The offence of cybersquatting has been taken seriously by the USA, and thus, it has enacted the Anti-cybersquatting Consumer Protection Act(ACPA), 1999 where it defines cybersquatting as “registering, trafficking in, or using a domain name with bad faith intent to profit from the goodwill of a trademark belonging to someone else”. However, the common law steam is yet to define cybersquatting by legislation, rather it is relying on an international arbitration system created by the Internet Corporation of Assigned Names and Numbers (ICANN) which has adopted the “Uniform Domain Name Dispute Resolution Policy (UDNDRP)” for resolving domain name disputes.

Can you claim a squatted domain back? Yes, you can! If you are from Bangladesh or any common law country, the best advice for you is to bring an action under the ICANN complaint procedure. However, a very recent case under the ICANN namely Quality Nonsense Limited v. Jerry Sandusky (Claim No. FA1604001668646) confirms that in order to get a domain name cancelled or transferred, a complainant must prove three elements i.e. (a) the domain name has to be identical or confusingly similar to a trademark or service mark; (b) respondent has no rights or legitimate interests on the domain name; and (c) the domain name have been registered and are being used in bad faith. If you believe that you can satisfy these three conditions, you should go for arbitration. Otherwise, if it makes sense, you should pay the squatter!

Nevertheless, it is always better preventing domain disputes than recovering domains.  If you are planning to thrive online business and don’t have a trademark registered on your brand, you should get one immediately. Before you are being hunted by domain squatters and spending substantial amount of money on them, depending on your capacity and business type, you may consider any or more than one of the following advises: (a) before you start your business you may register your desired domain name; (b) you may consider buying similar or confusing domain names as well as necessary multiple extensions; (c) some business entities provide domain ownership protection service, you may try such service; (d) while developing your website, if you are taking help of any other person or website development firm, make sure that all the legal records are registered in your name; (e) never miss a domain renewal deadline; (f) most importantly, you have to create your legal right on the name. Therefore, you should always consider registering trademark on your desired domain name.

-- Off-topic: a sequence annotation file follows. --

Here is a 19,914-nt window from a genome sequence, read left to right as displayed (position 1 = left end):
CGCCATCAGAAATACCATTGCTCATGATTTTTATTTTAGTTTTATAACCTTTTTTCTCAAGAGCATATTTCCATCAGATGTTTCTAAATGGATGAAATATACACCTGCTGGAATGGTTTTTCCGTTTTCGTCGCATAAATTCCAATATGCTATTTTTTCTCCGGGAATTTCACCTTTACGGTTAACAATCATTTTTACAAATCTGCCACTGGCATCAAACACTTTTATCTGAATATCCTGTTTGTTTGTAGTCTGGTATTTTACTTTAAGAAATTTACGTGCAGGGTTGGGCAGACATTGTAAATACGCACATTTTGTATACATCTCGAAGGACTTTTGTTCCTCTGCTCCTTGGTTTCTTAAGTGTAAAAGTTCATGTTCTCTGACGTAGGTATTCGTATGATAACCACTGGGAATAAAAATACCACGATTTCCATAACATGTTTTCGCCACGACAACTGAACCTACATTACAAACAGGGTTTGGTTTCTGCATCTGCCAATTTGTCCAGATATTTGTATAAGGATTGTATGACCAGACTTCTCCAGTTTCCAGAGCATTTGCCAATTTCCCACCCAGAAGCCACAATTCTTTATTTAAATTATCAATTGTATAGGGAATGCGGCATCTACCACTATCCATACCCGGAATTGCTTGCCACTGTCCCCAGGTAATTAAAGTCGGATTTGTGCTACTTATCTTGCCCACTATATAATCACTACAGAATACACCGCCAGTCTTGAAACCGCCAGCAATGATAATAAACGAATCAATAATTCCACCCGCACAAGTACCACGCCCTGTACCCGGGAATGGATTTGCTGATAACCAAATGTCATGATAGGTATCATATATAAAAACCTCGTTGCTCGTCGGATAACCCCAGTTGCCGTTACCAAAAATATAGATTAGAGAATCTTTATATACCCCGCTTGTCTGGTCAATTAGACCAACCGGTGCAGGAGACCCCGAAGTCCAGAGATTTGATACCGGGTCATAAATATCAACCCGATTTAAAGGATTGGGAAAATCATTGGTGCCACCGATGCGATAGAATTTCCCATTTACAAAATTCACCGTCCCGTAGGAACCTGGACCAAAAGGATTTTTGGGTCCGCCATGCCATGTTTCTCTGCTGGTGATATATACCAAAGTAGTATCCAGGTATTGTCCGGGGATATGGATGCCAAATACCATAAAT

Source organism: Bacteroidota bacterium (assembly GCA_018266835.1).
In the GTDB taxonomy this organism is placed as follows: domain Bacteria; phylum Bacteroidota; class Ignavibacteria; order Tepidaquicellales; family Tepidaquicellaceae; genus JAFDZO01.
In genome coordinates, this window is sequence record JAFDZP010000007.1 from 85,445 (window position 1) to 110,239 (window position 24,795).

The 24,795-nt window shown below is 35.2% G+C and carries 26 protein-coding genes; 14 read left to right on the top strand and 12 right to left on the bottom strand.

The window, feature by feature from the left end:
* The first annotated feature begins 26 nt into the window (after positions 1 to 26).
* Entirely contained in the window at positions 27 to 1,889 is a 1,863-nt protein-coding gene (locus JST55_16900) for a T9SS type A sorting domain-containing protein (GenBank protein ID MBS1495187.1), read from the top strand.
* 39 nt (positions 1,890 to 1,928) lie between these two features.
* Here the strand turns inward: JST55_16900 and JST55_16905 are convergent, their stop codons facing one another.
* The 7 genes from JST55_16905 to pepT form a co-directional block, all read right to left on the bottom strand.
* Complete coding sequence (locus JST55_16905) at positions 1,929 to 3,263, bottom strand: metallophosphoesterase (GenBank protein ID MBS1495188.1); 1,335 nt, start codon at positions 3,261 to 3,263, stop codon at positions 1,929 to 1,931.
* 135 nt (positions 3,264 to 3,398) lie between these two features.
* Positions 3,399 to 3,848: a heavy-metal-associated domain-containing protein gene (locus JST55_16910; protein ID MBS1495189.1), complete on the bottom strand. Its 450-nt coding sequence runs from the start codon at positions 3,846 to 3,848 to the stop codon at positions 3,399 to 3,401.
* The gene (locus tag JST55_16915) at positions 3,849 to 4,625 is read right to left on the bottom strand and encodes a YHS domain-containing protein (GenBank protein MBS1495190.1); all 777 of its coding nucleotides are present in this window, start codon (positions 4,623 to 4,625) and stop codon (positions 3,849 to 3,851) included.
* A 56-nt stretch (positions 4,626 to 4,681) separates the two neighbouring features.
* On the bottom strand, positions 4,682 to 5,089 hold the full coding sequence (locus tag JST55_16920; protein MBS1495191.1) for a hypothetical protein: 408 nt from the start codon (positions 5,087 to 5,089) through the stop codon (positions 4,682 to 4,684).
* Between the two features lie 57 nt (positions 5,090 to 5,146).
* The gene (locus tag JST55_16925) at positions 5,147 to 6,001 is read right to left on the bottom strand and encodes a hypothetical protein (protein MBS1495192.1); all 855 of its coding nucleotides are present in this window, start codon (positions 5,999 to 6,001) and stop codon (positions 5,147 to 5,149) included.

While it comes to online businesses, marketing or services, importance of a secured domain name is earthshaking. Throughout the web network your business is identified by your domain name. As domain names are registered internationally and cybersquatters are technologically smarter than most of us, there is always good chance of being victim of cybersquatting if you keep your business name unprotected. Your competitor may register your domain to disrupt competition, or your well-known trademark may be used for making profit by selling counterfeited products or committing fraud, or someone may misuse your name and fame for taking advantages of your hard work.

Being aware of cybersquatting is not an option for you, rather to sustain in global business, you must make sure that your strategies are well protecting your intellectual property rights.